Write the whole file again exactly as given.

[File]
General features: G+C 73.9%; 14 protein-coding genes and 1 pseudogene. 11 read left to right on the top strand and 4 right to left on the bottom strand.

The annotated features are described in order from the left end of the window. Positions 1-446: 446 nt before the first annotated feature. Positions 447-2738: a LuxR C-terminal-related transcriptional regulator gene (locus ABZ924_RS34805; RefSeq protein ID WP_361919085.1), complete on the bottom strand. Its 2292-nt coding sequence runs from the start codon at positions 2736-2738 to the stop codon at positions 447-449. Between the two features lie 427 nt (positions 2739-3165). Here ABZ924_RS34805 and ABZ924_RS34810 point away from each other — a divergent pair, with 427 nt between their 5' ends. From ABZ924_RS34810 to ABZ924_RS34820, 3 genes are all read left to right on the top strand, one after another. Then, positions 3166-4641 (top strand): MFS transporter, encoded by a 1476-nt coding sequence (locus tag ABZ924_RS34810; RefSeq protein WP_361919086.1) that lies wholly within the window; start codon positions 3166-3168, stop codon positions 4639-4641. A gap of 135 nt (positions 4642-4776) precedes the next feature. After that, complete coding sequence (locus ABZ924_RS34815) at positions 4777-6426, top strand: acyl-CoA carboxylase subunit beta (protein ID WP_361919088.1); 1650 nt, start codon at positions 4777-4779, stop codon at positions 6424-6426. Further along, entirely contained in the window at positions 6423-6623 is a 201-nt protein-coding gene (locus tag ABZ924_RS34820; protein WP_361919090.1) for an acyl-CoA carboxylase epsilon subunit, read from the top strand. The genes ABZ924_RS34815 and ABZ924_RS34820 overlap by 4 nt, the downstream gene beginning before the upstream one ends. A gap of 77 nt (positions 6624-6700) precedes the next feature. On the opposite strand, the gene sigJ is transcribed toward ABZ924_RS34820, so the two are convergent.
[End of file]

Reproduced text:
General features: G+C 73.9%; 14 protein-coding genes and 1 pseudogene. 11 read left to right on the top strand and 4 right to left on the bottom strand.

The annotated features are described in order from the left end of the window. Positions 1-446: 446 nt before the first annotated feature. Positions 447-2738: a LuxR C-terminal-related transcriptional regulator gene (locus ABZ924_RS34805; RefSeq protein ID WP_361919085.1), complete on the bottom strand. Its 2292-nt coding sequence runs from the start codon at positions 2736-2738 to the stop codon at positions 447-449. Between the two features lie 427 nt (positions 2739-3165). Here ABZ924_RS34805 and ABZ924_RS34810 point away from each other — a divergent pair, with 427 nt between their 5' ends. From ABZ924_RS34810 to ABZ924_RS34820, 3 genes are all read left to right on the top strand, one after another. Then, positions 3166-4641 (top strand): MFS transporter, encoded by a 1476-nt coding sequence (locus tag ABZ924_RS34810; RefSeq protein WP_361919086.1) that lies wholly within the window; start codon positions 3166-3168, stop codon positions 4639-4641. A gap of 135 nt (positions 4642-4776) precedes the next feature. After that, complete coding sequence (locus ABZ924_RS34815) at positions 4777-6426, top strand: acyl-CoA carboxylase subunit beta (protein ID WP_361919088.1); 1650 nt, start codon at positions 4777-4779, stop codon at positions 6424-6426. Further along, entirely contained in the window at positions 6423-6623 is a 201-nt protein-coding gene (locus tag ABZ924_RS34820; protein WP_361919090.1) for an acyl-CoA carboxylase epsilon subunit, read from the top strand. The genes ABZ924_RS34815 and ABZ924_RS34820 overlap by 4 nt, the downstream gene beginning before the upstream one ends. A gap of 77 nt (positions 6624-6700) precedes the next feature. On the opposite strand, the gene sigJ is transcribed toward ABZ924_RS34820, so the two are convergent.